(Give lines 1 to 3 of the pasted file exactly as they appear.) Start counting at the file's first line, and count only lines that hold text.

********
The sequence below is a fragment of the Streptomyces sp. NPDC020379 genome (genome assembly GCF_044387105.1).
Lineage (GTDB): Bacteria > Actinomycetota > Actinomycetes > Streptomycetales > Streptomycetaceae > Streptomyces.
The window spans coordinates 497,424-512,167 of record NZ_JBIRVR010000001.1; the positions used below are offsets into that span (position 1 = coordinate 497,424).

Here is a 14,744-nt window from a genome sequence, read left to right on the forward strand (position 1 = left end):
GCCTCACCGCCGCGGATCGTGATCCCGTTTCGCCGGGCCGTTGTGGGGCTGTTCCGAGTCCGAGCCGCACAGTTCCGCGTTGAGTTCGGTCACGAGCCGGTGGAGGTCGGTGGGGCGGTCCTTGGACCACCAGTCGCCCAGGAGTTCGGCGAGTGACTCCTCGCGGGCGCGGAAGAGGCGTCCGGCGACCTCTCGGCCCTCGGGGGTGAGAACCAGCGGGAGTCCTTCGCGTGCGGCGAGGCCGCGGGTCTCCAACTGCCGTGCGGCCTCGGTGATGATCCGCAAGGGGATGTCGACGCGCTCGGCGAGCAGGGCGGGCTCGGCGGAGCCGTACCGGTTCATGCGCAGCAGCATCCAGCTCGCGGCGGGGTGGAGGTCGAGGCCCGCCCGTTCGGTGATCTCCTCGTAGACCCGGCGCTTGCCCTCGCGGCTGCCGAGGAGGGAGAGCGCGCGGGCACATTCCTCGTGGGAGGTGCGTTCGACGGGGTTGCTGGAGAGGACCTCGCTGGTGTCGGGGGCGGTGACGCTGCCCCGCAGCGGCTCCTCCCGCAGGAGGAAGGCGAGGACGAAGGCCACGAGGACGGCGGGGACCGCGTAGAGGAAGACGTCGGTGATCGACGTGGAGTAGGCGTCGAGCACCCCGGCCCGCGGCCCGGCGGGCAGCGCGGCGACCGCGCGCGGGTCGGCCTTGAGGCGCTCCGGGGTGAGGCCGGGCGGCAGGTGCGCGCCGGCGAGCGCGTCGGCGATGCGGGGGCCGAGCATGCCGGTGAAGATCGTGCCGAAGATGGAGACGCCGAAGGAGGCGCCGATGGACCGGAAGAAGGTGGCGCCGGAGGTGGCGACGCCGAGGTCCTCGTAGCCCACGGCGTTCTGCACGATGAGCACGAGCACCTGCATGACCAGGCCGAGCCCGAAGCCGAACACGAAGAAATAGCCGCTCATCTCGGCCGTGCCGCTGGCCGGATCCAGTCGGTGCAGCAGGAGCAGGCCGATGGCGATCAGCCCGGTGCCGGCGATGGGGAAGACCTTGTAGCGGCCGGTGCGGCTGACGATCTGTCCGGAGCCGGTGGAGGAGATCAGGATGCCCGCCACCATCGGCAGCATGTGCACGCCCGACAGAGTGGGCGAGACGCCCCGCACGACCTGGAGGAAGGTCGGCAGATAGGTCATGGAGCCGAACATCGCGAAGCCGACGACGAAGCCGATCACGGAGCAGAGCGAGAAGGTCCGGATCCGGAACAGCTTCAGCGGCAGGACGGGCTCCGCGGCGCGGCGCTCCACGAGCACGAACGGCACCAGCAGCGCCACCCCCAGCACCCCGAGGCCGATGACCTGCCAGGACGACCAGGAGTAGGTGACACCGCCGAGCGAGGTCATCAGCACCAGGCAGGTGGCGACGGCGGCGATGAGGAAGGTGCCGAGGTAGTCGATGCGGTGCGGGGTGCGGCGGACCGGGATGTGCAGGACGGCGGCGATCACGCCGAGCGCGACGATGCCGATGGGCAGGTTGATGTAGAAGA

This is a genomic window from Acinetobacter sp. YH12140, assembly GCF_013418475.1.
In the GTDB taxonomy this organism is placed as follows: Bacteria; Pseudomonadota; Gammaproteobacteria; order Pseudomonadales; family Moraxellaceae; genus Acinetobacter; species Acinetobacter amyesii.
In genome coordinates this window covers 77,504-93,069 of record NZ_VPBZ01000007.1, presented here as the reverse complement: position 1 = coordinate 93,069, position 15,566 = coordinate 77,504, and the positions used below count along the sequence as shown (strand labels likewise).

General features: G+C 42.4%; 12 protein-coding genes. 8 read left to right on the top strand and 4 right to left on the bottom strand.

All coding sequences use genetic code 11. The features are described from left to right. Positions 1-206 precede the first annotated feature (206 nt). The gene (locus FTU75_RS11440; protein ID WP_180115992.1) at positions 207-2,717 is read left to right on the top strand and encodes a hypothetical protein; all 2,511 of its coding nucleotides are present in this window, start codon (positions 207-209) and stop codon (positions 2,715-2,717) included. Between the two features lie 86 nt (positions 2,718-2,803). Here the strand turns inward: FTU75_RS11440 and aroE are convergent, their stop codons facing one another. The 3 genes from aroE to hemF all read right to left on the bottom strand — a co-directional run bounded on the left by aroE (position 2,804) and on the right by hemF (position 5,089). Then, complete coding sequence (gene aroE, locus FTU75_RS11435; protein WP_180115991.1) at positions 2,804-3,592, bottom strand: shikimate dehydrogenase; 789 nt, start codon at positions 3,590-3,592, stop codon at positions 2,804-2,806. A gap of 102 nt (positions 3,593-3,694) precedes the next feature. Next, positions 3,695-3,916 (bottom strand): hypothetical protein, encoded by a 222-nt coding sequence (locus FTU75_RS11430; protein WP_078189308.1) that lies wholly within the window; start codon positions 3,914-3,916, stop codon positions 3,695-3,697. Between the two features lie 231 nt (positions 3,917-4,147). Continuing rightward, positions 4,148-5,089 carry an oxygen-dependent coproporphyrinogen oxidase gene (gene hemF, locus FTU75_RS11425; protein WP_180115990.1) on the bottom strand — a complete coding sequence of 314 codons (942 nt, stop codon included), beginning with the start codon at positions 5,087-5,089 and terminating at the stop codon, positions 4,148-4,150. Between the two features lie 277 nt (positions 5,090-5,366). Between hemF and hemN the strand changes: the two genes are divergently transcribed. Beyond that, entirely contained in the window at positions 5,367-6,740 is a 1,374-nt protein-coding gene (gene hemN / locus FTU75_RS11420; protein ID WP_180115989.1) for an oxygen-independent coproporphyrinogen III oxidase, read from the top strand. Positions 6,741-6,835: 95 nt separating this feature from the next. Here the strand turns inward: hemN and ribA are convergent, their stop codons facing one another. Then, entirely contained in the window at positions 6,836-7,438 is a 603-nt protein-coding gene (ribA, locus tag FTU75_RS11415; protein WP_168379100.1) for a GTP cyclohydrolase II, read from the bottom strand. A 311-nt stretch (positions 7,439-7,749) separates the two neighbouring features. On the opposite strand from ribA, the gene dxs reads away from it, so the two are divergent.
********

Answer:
The sequence below is a fragment of the Streptomyces sp. NPDC020379 genome (genome assembly GCF_044387105.1).
Lineage (GTDB): Bacteria > Actinomycetota > Actinomycetes > Streptomycetales > Streptomycetaceae > Streptomyces.
The window spans coordinates 497,424-512,167 of record NZ_JBIRVR010000001.1; the positions used below are offsets into that span (position 1 = coordinate 497,424).